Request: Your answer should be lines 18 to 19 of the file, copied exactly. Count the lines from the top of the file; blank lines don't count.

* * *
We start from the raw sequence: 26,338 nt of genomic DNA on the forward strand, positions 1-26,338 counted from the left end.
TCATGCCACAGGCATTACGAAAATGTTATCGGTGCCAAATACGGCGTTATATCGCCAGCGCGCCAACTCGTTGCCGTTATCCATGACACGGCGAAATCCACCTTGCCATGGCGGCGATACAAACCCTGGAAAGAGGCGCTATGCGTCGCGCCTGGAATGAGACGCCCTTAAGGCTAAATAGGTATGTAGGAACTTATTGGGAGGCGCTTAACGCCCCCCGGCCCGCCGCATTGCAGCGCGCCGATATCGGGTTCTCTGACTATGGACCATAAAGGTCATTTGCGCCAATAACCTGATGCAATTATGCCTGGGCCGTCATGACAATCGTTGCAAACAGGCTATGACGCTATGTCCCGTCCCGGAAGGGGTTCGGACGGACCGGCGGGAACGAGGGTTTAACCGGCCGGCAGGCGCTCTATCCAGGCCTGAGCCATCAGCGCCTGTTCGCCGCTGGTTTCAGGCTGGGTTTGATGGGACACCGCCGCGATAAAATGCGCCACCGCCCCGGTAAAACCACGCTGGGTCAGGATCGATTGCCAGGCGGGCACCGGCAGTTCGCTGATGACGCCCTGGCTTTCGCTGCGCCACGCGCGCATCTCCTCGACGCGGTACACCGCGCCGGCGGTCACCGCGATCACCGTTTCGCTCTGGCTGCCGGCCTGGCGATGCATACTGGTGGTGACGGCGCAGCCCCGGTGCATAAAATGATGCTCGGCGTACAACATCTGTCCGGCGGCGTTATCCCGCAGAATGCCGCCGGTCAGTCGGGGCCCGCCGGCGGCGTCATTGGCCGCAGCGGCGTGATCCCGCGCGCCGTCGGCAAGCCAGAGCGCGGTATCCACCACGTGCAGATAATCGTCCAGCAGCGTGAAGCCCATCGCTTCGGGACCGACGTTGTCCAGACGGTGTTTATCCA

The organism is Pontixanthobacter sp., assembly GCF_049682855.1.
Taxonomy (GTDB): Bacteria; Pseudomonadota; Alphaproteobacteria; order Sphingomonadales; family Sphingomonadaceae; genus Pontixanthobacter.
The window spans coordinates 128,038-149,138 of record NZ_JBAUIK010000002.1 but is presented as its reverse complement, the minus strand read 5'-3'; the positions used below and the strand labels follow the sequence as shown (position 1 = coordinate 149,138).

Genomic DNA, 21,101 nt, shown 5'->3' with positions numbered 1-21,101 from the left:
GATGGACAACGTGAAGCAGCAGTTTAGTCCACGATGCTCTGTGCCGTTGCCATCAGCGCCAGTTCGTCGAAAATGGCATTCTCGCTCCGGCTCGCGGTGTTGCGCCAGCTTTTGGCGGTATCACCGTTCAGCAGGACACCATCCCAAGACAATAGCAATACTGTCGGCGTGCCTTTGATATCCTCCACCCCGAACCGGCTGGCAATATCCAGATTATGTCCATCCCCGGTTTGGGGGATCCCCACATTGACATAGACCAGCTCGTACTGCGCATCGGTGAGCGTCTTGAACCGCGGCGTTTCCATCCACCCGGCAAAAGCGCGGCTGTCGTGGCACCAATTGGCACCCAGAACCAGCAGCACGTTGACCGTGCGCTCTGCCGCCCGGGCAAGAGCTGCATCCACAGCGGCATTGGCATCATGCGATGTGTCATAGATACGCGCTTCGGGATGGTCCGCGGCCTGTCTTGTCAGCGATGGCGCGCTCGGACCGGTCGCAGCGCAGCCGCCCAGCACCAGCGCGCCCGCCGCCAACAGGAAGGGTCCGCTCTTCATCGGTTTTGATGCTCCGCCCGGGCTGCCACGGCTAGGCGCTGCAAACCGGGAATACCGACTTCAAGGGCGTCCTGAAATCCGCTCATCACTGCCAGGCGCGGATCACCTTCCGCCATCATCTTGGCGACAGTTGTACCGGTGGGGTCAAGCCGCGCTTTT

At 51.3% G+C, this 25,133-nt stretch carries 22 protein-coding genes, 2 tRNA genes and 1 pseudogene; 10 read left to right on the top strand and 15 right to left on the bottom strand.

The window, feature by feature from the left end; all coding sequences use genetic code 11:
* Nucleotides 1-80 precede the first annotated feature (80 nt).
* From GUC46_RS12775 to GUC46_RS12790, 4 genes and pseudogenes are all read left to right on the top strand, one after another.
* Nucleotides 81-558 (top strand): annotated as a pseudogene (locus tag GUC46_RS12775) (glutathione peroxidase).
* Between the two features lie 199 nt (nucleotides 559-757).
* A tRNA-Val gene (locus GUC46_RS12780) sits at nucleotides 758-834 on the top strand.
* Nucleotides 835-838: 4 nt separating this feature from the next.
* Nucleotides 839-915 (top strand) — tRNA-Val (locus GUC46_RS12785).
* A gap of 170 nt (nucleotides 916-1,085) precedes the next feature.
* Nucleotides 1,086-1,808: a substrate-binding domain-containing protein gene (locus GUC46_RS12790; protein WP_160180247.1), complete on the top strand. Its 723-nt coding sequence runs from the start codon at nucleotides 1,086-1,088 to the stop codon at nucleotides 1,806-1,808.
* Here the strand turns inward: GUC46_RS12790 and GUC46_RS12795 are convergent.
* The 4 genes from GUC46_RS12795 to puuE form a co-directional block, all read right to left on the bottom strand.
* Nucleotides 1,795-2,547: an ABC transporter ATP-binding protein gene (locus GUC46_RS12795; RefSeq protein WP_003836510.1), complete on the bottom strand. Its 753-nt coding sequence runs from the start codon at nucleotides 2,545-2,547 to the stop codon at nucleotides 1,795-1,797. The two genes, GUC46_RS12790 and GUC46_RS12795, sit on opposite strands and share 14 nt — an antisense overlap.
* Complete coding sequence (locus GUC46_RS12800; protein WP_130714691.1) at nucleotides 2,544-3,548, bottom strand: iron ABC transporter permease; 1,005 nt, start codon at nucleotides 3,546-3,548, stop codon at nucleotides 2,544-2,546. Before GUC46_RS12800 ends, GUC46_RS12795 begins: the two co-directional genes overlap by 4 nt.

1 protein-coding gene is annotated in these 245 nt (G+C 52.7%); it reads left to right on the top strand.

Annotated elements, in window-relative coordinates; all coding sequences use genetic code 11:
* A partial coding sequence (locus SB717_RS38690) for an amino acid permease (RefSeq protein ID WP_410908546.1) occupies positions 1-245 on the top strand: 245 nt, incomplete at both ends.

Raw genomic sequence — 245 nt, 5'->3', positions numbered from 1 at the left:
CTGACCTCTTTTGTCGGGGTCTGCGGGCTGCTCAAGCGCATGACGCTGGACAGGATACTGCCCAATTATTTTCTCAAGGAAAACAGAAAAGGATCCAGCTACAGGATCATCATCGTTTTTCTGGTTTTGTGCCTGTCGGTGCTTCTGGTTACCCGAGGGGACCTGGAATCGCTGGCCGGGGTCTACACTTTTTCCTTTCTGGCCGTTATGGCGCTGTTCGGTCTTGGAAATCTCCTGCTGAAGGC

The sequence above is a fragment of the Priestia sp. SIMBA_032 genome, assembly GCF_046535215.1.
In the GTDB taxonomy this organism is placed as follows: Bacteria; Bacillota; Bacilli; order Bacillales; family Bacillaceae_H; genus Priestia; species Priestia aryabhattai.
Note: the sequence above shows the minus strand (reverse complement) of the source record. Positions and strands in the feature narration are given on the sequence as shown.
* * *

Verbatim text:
* Nucleotides 1,086-1,808: a substrate-binding domain-containing protein gene (locus GUC46_RS12790; protein WP_160180247.1), complete on the top strand. Its 723-nt coding sequence runs from the start codon at nucleotides 1,086-1,088 to the stop codon at nucleotides 1,806-1,808.
* Here the strand turns inward: GUC46_RS12790 and GUC46_RS12795 are convergent.